You know though, if I could go back two years ago to that Mummy who didn’t know, I’d whisper in her ear what I know now.  Behaviour is communication.  Somebody (damn it, who?) very important came up with that, but before you even try to understand Pudding, you’d better look at your behaviour first.  You can read all about it in this manual.  Nope, just kidding!  Still no manual, sorry.  I keep finding there is still so much I just don’t know, even when I know it.

_______

Today you’ll also find me at The SPD Blogger Network.  Come over and read and share.

Written by Spectrummy Mummy

April 7, 2011 at 6:43 am

Wordless Wednesday 06 Apr 11

with 8 comments

April is Autism Awareness Month.  For more information, read here, or click anywhere.

 

Lighting It Up Blue

Asking The President to do the same

Playing It Up Blue

Written by Spectrummy Mummy

April 6, 2011 at 6:48 am

Mother’s Day

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Sunday was UK Mother’s Day.  Five years ago on UK Mother’s Day, I learned I was pregnant.  I called my mum that day to tell her she was going to be a grandmother, she was almost as surprised as I was.  Anyone who knows my mum knows that she can’t be called by that word.  She is all life and energy and there is nothing granny about her.  Pudding would call her Nanny.  That was our first Mother’s Day with Pudding.  Not that I knew she was Pudding then.  Not that I was really a mother then.  I had no idea what was in store.  I felt at the time that I’d never beat giving my mother that phone call that day.  I was wrong.

I’ve subsequently had a few Mother’s Days.  More than you’d think, actually.  I claimed the UK one, as that is the one I’ve always done.  I also got the American one, because the kids are…you know, Americans, and Luxembourg had a different one, and given that my kids were born there, it felt only right that I should get that one too.  This mothering is hard work, you know…you get a perk, you take it.  I took all three, wouldn’t you?  Spectrummy Daddy worked out that he still only got the one day, so when we left Luxembourg I had to give that one up.  I still keep two though.  I have Cubby, so I’m mothering twice as hard as I was before!

The one thing I haven’t managed in the last five years is to spend a Mother’s Day with my mum.  We have to make do with a call.  We usually do a skype video call so that she can see Pudding and Cubby.  Or at least so that she can see Cubby, because Pudding tends to canter out of the room as soon as she hears the dial tone.  The more we try to draw her close, the more she backs away.  She needs to be in just the right frame of mind to talk, but guessing when that is, and accommodating time zones is not the easiest.  Trying to create and maintain relationships with loved ones at a distance is a hard enough endeavour, you throw an ASD into the mix and it becomes impossible hopeless insurmountable a challenge.  I tried the tactic of calling while the kids ate lunch, in the hopes that she would stay in her chair and be seen in the background at least.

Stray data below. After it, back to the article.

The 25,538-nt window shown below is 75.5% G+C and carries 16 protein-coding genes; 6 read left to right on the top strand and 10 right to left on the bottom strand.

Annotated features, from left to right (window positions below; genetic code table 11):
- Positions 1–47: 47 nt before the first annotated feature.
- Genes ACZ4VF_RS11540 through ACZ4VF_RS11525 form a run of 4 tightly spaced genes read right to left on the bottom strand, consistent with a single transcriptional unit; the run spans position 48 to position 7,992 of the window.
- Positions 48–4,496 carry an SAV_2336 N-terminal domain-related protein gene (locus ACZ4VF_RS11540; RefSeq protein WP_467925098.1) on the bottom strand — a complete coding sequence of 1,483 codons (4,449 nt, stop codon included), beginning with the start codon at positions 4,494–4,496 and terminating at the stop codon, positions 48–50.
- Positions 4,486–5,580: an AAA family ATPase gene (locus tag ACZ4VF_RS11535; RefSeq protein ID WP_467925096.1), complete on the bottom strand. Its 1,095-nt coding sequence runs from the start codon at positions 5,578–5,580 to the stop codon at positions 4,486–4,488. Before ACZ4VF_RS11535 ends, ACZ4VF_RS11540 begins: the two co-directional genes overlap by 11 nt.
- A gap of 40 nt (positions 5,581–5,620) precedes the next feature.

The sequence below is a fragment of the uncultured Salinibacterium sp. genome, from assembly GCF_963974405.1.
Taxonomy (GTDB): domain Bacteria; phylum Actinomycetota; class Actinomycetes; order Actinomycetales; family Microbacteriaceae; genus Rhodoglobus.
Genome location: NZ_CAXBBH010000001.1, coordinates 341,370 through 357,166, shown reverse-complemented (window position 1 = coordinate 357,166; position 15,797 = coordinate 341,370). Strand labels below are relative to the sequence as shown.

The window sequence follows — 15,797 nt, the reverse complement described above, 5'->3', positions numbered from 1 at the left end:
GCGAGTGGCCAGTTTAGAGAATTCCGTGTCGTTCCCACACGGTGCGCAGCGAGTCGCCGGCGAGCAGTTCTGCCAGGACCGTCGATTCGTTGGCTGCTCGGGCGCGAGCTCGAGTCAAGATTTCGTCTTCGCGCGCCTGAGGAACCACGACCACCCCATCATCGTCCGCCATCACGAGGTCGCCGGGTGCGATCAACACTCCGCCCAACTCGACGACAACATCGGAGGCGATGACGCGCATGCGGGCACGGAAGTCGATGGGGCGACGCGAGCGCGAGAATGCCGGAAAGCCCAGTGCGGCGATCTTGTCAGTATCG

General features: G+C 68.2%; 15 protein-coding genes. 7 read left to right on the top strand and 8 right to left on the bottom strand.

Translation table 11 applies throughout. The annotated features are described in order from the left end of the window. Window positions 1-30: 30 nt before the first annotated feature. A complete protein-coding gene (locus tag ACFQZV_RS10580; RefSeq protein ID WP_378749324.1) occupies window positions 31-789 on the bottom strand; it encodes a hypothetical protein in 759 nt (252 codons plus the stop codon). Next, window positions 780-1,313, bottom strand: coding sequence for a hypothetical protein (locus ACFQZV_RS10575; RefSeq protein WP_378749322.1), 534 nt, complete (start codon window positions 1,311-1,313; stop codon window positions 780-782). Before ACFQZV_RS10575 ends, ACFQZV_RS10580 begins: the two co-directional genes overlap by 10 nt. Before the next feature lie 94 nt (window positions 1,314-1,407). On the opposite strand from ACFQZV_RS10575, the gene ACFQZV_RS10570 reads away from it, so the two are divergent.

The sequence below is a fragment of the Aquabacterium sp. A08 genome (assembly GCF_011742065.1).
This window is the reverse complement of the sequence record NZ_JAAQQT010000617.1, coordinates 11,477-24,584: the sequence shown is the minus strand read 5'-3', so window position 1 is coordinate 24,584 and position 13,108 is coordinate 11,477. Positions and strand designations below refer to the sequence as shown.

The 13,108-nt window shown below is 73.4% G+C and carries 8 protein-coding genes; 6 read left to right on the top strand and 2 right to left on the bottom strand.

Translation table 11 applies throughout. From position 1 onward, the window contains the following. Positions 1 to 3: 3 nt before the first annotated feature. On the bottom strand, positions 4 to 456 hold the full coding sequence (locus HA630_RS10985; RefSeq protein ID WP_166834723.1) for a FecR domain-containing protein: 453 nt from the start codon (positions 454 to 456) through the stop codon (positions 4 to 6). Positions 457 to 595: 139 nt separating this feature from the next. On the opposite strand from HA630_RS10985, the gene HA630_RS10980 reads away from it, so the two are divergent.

Instead, all the stars aligned in the sky.  She came up and crawled into my lap.  She gave her grandparents five minutes of social Pudding, the one who adores the limelight.  She had a conversation, blew kisses, she told her grandparents that she loved them, and then made up an impromptu song about Mother’s Day for her Nanny (to the tune of Happy Birthday).  It was everything I’d hoped for since Florida.  It was everything I’d hoped for since that phone call five years previously.  Later her other grandmother called- it was her birthday.  We couldn’t really hope for two such rare performances on the same day, but that was what she delivered.

In fact, the whole day she was just a golden child.  She was incredibly well-behaved, and a delight to be around.  It was a day when I could really see the beautiful fruits of my labour, and relish in the pleasure of motherhood.  A Mother’s Day.  A gift to her grandmothers, and a gift to me too.  I hoped it would last.

It didn’t.

Yesterday was a lousy one.  One day she was perfectly in sync, the next she was out of it again.  One day she was so incredibly present, the next distant.  One day she sought affection and connection, the next she was aggressive and withdrawn.  Nothing I did helped, I just had to let her be.  The contrast of one day to the next was sobering.  The real mothering happens when it isn’t so easy, trying to be close when I’m pushed away.  It doesn’t matter, I’ll still be here every day.  I’ll wait to be pulled back into her orbit, ready for that next magical alignment.

Even if it turns out I only get a day like that on Mother’s Day, at least I have another one to come this year.

Written by Spectrummy Mummy

April 5, 2011 at 7:32 am

Can we count this?

with 10 comments

 

Blue Fountain, White House

A friend sent me this yesterday.  The south side of The White House is currently boasting a blue fountain.  Can we count it?

Written by Spectrummy Mummy

April 4, 2011 at 8:19 am